Prognostic Value of Cardiac Troponin T in Patients With Moderate to Severe Heart Failure Scheduled for Cardiac Resynchronization Therapy
Does highly-sensitive troponin T (hs-TnT) predict response to cardiac resynchronization therapy (CRT) and cardiovascular events?
This was an open-label observational study of 81 consecutive patients undergoing CRT implant according to current guidelines. Both AV and VV optimizations were conducted after implant. Echocardiograms and cardiac magnetic resonance imaging (MRI) were obtained at baseline. Patient New York Heart Association (NYHA) class, cardiopulmonary stress testing, and blood samples (hs-TnT and N-terminal pro–B-type natriuretic peptide [NT-proBNP]) were obtained at baseline and at 3, 6, and 12 months by personnel blinded to hs-TnT concentrations. The primary outcome of interest was response to CRT based on baseline hs-TnT concentration (dichotomized at 15 ng/L). Responders were defined as having either: 1) a reduction in left ventricular systolic volume (LVSV) ≥10%, 2) an increase in LV ejection fraction of ≥6%, or 3) a combined reduction in LVSV with clinical improvement (NYHA class, peak oxygen consumption). Response to CRT and freedom from cardiovascular death or transplant was calculated using Cox regression and Kaplan-Meier estimates.
Baseline mean ± standard deviation patient age was 64 ± 10 years, 19% were female, and 48% had an ischemic cardiomyopathy. The mean QRS was 175 ± 22 ms. The baseline hs-TnT was ≥15 ng/L in 58% (n = 47). Elevated hs-TnT was associated with male sex, ischemic cardiomyopathy, use of statins, higher baseline NT-proBNP levels, more scar on cardiac MRI, lower LV ejection fractions, and higher serum creatinine. Following CRT, patients with a baseline hs-TnT <15 ng/L had greater reductions in LV diameters and greater increases in LV ejection fractions. As such, more patients with an hs-TnT <15 ng/L met the definition of “response to CRT” based on LVEF and LVSV criteria than those with higher hs-TnT values (both p < 0.05). Patients who responded to CRT were more likely to experience a reduction in hs-TnT levels at follow-up, but only 13% of patients had normalization of hs-TnT values. After 46 ± 6 months of follow-up, 7 patients underwent transplant and 13 died of cardiovascular causes. Event-free survival was associated with female sex, lower NT-BNPs and hs-TnT levels, and smaller baseline LV dimensions and volumes. Baseline hs-TnT level was the only multivariable predictor of event-free survival (hazard ratio, 4.2; 95% confidence interval, 1.01-17.2).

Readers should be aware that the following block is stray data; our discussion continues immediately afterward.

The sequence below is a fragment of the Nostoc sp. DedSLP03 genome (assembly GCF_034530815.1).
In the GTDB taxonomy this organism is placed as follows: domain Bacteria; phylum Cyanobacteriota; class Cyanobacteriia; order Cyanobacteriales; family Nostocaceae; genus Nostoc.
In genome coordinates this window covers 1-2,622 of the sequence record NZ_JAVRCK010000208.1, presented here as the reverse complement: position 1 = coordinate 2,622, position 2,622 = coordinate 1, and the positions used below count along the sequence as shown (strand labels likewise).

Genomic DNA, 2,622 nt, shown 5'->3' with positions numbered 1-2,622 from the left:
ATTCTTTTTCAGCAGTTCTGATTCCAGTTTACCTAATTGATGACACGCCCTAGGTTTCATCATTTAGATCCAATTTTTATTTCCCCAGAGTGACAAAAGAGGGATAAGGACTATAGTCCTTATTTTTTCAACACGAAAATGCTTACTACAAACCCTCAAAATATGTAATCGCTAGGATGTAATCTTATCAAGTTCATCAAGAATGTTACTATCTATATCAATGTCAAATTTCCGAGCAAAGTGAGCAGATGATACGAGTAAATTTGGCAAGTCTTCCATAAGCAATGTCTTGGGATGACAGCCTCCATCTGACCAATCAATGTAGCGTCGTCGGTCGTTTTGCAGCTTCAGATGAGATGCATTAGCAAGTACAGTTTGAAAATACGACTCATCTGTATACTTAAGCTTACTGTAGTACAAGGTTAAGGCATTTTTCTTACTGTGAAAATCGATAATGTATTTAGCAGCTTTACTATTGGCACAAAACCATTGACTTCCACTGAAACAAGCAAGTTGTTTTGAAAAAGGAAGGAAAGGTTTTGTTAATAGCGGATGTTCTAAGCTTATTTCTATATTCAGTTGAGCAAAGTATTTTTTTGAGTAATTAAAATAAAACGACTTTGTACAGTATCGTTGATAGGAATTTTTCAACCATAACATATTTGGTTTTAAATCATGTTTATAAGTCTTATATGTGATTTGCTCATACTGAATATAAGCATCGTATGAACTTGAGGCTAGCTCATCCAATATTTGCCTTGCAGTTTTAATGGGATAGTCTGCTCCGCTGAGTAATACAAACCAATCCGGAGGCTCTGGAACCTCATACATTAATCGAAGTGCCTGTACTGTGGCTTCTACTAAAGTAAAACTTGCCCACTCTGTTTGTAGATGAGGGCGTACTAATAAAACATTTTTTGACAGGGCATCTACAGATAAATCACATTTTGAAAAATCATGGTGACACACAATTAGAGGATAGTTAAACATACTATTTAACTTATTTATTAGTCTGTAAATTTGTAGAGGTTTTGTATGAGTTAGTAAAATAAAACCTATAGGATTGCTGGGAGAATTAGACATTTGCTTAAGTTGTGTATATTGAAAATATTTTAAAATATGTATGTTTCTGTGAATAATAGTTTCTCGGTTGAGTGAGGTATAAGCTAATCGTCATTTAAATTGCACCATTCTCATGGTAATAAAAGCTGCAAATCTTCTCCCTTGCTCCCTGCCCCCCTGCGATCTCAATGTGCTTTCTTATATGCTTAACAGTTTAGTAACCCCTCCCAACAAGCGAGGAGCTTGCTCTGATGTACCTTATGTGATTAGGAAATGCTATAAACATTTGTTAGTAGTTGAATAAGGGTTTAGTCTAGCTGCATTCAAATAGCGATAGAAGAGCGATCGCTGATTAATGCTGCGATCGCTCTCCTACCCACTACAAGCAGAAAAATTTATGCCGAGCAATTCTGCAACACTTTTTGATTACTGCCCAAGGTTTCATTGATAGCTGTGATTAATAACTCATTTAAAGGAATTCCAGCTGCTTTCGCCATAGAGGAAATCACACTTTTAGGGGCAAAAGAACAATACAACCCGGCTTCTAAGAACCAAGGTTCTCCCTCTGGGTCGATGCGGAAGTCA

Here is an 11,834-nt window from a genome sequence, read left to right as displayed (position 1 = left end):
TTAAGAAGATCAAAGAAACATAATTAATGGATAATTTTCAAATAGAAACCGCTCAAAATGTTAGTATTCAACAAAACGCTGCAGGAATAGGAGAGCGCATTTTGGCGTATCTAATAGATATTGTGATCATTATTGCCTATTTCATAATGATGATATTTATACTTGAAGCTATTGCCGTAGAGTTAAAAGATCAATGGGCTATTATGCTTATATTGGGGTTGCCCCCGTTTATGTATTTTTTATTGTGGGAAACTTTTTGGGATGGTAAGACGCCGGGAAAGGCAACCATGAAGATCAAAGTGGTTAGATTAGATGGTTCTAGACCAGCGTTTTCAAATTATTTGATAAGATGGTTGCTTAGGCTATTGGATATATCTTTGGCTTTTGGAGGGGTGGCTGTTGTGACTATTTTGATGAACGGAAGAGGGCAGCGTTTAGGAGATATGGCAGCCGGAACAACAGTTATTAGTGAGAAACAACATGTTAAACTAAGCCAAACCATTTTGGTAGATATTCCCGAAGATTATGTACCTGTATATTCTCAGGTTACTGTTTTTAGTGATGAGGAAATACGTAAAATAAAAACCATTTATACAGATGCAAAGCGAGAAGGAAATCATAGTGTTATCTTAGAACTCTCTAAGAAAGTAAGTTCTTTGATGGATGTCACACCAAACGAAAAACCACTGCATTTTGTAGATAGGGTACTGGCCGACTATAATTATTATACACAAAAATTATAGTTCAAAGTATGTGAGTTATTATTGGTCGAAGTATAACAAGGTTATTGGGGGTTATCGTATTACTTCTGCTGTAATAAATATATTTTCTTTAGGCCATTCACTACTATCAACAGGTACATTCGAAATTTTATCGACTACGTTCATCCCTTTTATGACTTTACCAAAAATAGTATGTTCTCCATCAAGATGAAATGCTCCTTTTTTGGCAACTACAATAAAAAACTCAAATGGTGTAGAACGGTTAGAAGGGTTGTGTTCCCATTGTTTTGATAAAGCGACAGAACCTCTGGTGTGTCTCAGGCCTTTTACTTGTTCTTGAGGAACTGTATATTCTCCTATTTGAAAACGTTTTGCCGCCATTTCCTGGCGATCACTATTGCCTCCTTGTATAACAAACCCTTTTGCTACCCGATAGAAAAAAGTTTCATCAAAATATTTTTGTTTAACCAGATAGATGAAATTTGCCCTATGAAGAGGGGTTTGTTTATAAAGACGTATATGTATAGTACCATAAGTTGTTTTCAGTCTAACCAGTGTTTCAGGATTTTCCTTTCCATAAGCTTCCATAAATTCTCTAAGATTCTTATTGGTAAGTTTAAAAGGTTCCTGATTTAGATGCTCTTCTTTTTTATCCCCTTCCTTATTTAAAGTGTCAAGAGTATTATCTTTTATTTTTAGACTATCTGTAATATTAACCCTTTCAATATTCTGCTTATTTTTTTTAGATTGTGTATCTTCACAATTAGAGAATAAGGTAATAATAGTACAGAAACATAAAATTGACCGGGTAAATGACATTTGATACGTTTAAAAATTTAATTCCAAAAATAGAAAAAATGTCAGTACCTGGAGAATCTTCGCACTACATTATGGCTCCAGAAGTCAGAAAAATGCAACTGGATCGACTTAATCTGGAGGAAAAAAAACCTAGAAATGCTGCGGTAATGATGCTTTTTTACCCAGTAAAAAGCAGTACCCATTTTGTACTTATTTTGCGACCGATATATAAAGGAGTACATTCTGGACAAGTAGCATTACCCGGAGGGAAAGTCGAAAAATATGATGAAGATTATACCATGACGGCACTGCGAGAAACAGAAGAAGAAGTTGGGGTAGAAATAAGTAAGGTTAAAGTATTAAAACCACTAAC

The authors concluded that higher baseline hs-TnT is associated with worse CRT response and poor survival.
Despite extensive study, identifying responders to CRT remains difficult. The authors present data suggesting that pre-CRT levels of hs-TnT may be predictive of CRT response. The link between CRT response and baseline hs-TnT levels is not immediately intuitive. CRT aims to improve ventricular synchrony through electrical modulation of LV contraction. The authors explain that elevated hs-TnT levels may suggest the presence of baseline ischemia, apoptosis, or increased wall stress (via higher BNP levels). Thus, baseline hs-TnT may identify heart failure patients with ‘too any strikes against them.’ Study limitations include a very low rate of evidence-based medicine use (<42% were on beta-blockers) and small sample size to allow for adequate multivariable regression analysis.
Clinical Topics: Arrhythmias and Clinical EP, Heart Failure and Cardiomyopathies, Noninvasive Imaging, Implantable Devices, Acute Heart Failure, Heart Failure and Cardiac Biomarkers, Echocardiography/Ultrasound, Magnetic Resonance Imaging
Keywords: Follow-Up Studies, Biological Markers, Cardiomyopathies, Heart Failure, Troponin T, New York, Magnetic Resonance Imaging, Cardiac Resynchronization Therapy, Echocardiography
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